05/07/13 Mary Sue Coleman plans to retire in 2014 as president of the University of Michigan. Her legacy at UM has many accomplishments, but one of the most significant is the decision to purchase the former Pfizer complex for $108 million. The facility, now known as the North Campus Research Complex, is a 28-building, 2.1-million-square-foot complex that houses more than 2,000 employees. And there's more to come.
04/30/13 Business needs certainty. Detroit needs business. But business attraction and retention are taking a big hit because the Detroit Water and Sewerage Department has badly bungled efforts to recoup fees it neglected to charge property owners for years for treating "water runoff." As Kirk Pinho reported last week, 1,200 commercial and industrial property owners were stunned to receive huge bills -- as high as $54,000 for a year -- for water treatment services.
04/22/13 Around the country, regions pull together to promote themselves as good places to do business, whether they're the Research Triangle in North Carolina, the Allegheny Conference in greater Pittsburgh, the Greater Houston Partnership or the Metro Atlanta Chamber. The story Southeast Michigan can tout is getting better and better, but the key players need to be on the same page. That's why Oakland County's decision to drop out of the Detroit Regional Chamber's fundraising toward an aggressive regional marketing program is so disappointing. (See story, Page 1.)
04/14/13 Detroit's top attorney told the City Council last week that there is no conflict of interest in giving what is surely a multimillion-dollar contract to the Jones Day law firm. We beg to disagree. Until last month, Detroit's new emergency manager, Kevyn Orr, was a Jones Day partner. Yes, technically, he resigned and surrendered his partnership to take the Detroit job. But awarding the contract will absolutely reinforce a pervasive suspicion in Detroit that rules exist for "other people" -- not the well-intentioned power brokers trying to put Detroit back together. This is not the message you want to send as the city emerges from the taint of fraud and insider deals during the era of Kwame Kilpatrick Inc.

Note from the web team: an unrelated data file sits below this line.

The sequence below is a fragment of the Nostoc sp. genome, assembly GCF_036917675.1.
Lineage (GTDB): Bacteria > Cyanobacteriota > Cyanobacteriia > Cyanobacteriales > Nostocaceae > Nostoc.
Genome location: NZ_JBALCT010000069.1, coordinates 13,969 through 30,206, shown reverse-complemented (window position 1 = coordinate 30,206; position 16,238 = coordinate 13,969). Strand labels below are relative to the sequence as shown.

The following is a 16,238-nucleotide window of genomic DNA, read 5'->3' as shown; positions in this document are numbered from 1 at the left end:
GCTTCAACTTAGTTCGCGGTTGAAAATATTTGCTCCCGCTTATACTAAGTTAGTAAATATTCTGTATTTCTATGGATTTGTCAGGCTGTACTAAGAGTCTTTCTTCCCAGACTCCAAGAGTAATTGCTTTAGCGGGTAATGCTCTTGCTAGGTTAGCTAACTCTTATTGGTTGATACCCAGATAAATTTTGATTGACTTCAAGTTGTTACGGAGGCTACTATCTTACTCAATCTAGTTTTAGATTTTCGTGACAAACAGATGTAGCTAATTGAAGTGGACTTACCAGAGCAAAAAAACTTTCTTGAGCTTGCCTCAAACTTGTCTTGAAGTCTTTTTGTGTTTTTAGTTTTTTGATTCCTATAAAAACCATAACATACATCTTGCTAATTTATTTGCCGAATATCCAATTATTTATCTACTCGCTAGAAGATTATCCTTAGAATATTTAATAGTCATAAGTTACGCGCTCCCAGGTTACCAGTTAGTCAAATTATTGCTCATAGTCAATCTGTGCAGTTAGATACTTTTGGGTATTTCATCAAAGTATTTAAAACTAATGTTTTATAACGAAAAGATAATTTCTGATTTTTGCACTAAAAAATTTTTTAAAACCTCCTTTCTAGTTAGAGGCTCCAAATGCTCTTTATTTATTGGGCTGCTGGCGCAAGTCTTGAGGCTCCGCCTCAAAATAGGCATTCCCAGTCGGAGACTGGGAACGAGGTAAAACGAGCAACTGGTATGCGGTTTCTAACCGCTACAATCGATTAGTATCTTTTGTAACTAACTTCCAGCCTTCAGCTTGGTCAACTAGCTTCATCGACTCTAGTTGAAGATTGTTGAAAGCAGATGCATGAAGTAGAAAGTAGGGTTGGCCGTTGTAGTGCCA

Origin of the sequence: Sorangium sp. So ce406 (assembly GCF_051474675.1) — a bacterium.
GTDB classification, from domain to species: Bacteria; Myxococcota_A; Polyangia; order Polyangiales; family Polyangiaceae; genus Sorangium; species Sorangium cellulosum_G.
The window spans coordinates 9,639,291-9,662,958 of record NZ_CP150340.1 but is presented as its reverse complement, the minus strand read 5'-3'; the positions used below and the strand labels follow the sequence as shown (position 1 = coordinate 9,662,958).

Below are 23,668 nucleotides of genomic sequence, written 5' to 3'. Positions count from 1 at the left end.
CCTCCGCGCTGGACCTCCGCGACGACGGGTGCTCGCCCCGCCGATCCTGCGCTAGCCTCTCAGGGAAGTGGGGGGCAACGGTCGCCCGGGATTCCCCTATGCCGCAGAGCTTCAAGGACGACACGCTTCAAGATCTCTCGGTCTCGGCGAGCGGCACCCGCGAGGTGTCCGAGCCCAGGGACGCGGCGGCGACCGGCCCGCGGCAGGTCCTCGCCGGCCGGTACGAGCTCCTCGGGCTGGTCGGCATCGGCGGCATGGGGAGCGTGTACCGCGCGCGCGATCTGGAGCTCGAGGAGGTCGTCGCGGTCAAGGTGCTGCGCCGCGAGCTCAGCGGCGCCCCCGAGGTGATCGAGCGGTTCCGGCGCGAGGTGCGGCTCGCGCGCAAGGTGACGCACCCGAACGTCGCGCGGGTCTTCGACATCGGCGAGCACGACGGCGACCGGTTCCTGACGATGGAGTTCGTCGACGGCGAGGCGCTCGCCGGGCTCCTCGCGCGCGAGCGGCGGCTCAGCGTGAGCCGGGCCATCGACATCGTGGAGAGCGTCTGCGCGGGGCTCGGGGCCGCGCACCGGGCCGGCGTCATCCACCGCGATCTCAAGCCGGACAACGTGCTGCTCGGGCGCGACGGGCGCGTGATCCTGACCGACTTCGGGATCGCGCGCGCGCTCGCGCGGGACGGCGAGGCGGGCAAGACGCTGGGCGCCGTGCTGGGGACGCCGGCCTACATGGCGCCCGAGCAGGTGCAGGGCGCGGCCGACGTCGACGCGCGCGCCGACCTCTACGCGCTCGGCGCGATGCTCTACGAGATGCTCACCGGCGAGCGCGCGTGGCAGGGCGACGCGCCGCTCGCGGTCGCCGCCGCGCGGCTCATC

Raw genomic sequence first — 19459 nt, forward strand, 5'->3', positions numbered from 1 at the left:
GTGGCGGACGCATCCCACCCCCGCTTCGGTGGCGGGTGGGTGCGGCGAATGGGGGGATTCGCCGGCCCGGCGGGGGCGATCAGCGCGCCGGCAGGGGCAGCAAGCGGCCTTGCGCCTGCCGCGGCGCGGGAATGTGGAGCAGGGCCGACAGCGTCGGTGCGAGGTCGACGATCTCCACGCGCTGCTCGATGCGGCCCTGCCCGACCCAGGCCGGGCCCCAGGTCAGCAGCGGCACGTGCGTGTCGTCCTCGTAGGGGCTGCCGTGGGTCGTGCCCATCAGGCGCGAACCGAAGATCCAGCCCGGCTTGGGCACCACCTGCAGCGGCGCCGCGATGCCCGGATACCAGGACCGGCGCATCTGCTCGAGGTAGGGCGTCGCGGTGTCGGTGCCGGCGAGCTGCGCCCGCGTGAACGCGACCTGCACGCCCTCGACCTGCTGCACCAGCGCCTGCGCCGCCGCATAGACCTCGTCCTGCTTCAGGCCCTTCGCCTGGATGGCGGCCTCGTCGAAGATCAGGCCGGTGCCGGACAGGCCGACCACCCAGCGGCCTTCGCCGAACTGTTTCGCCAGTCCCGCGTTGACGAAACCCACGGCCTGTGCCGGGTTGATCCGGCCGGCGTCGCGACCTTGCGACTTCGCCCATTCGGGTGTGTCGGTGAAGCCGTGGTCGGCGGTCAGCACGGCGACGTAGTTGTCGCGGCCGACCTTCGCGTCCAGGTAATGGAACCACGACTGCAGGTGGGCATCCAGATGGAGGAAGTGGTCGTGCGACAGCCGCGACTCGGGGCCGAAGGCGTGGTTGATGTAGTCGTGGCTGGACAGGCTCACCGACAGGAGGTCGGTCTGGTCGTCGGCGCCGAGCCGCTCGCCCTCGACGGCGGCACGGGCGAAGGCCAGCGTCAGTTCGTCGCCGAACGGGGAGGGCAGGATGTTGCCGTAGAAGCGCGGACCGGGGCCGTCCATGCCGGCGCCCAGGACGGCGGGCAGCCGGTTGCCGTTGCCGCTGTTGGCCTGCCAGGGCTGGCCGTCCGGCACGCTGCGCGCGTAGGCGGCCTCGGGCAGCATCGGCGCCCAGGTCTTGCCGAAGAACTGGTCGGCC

04/08/13 At last, Michigan will have a system of business courts that focus solely on business cases. A law enacted in 2012 took hold last week with appointments of judges to this specialized bench. (See Week on the Web.) This has been a quest for nearly 10 years by some lawmakers as well as judges and the State Bar of Michigan. In theory, judges with a focus and specialization to handle those cases will move business dockets more quickly. Wayne, Washtenaw, Macomb and Monroe counties each now has a specific judge assigned to the business docket. In Oakland's case, two judges -- James Alexander and Wendy Potts -- were assigned.
03/24/13 Ask any business owner whether he or she can predict business conditions eight years out. Few in 2000 could have predicted the economic meltdown in 2008, from which we are still recovering. That alone is one reason to be critical of the eight-year pact the board at Wayne State University approved with its faculty union. WSU leaders are now trying to defend the indefensible -- the longest pact in the school's history, one that also preserves the union's ability to collect mandatory dues. Timing is everything; this pact was signed just ahead of the state's new right-to-work law, which would give faculty a chance to opt out of paying dues. True, employees will contribute more for health care, but the intent was clear: Help the union secure its dues stream. This would never have happened in the private sector.
03/18/13 Kevyn Orr, Detroit's new emergency manager, was very clear. He wants to get in and get out in 18 months -- if key stakeholders would come to the table to hammer out the city's restructuring. Orr's appointment is a turning point -- for Detroit and the region. He brought the right tone to the press conference that followed his introduction by Gov. Rick Snyder -- expressing a desire for collaboration but carrying the Teddy Roosevelt-worthy big stick of a Chapter 9 bankruptcy filing. It's a tough balancing act. A number of hard decisions will need to be made over the coming months, but if Detroiters don't believe that those decisions have been made with their best interests in mind, longer-term success becomes harder.